AAI gets $160M contract

The Defense Department recently awarded a $160 million contract to Maryland-based AAI Corp. to provide operation and maintenance support for biological detection systems used worldwide through 2009.

In turn, AAI awarded Ohio-based Battelle Memorial Institute a $33 million subcontract to provide logistics support, such as training and supplying field technicians and subject matter experts, for a significant number of automated and manual biodetection systems used by the military.

According to Jeff Hodge, a project manager at Battelle, the organization will maintain and operate some systems, such as the Joint Portal Shield, which uses an automated network of sensors to detect biological attacks.

"We operate the systems at various places around the world, and we also maintain and repair them, upgrade them, look for enhancements to do them for reliability and maintainability," he said.

However, other systems that will be in use in the future, such as the Joint Biological Point Detection System (JBPDS) and the Joint Biological Standoff Detection System (JBSDS), will become "organic" repair systems, meaning the military will be able to operate and maintain the systems themselves and contractors will no longer be involved, Hodge said. Battelle officials are working with other contractors to design and build those biodetection systems.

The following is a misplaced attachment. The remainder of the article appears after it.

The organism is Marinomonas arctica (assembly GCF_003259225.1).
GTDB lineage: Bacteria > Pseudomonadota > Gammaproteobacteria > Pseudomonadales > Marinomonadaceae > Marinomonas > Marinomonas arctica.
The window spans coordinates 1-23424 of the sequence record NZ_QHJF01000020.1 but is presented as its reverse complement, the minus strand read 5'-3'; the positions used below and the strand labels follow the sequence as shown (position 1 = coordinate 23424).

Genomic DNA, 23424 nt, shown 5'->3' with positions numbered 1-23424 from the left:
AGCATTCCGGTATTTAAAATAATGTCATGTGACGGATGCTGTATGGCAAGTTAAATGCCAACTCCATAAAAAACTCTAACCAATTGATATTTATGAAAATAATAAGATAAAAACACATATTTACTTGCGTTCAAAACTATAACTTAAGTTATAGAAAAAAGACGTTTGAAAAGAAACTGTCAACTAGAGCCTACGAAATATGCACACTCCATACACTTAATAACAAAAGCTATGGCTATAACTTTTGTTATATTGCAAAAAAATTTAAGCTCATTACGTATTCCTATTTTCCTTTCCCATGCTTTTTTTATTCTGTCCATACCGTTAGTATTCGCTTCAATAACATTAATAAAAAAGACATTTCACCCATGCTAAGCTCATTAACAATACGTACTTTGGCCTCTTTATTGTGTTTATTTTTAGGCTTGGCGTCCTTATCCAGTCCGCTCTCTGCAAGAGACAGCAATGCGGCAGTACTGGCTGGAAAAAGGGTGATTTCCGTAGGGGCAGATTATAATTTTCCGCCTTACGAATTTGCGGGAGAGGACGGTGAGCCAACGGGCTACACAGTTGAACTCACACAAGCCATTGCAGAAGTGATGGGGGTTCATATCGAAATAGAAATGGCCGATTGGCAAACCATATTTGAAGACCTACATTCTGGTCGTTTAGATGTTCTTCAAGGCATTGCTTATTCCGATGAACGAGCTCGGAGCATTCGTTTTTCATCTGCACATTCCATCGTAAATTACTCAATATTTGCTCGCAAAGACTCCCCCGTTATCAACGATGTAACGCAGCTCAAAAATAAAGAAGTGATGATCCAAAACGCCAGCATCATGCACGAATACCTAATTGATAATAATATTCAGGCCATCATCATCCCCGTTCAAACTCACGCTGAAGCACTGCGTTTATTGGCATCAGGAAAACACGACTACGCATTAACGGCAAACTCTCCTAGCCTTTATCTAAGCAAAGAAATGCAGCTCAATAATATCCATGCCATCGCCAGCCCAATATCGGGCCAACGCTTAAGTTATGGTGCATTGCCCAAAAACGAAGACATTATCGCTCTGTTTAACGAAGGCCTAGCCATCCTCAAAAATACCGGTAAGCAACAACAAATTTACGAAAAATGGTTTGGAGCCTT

JBSDS will operate at a fixed site or from a stationary position on a mobile platform. It will identify potential threats from a distance. JBPDS will identify biological agents in the air at very low levels when a cloud passes over the point detection systems, triggering local and remote warning systems.

A significant aspect of winning the contract, Hodge added, is the opportunity for contractors to get information about the failures, reliability issues and other problems with systems in the field, which will help the production team make enhancements to systems while they're still in production.

"In a roundabout way, it sounds crazy," he said, "but we're saving the government a significant amount of money because we won't make modifications in the field later on because we're doing it in production."

Another component of the contract is developing field-deployable test equipment that can diagnose failures, repair systems and have them operational within a matter of hours or days, rather than weeks or months.

Hodge said such systems are actually quite reliable. "But any kind of reliability wants to be even higher," he said. "You can be 99 percent reliable. You still want to be 100 percent."


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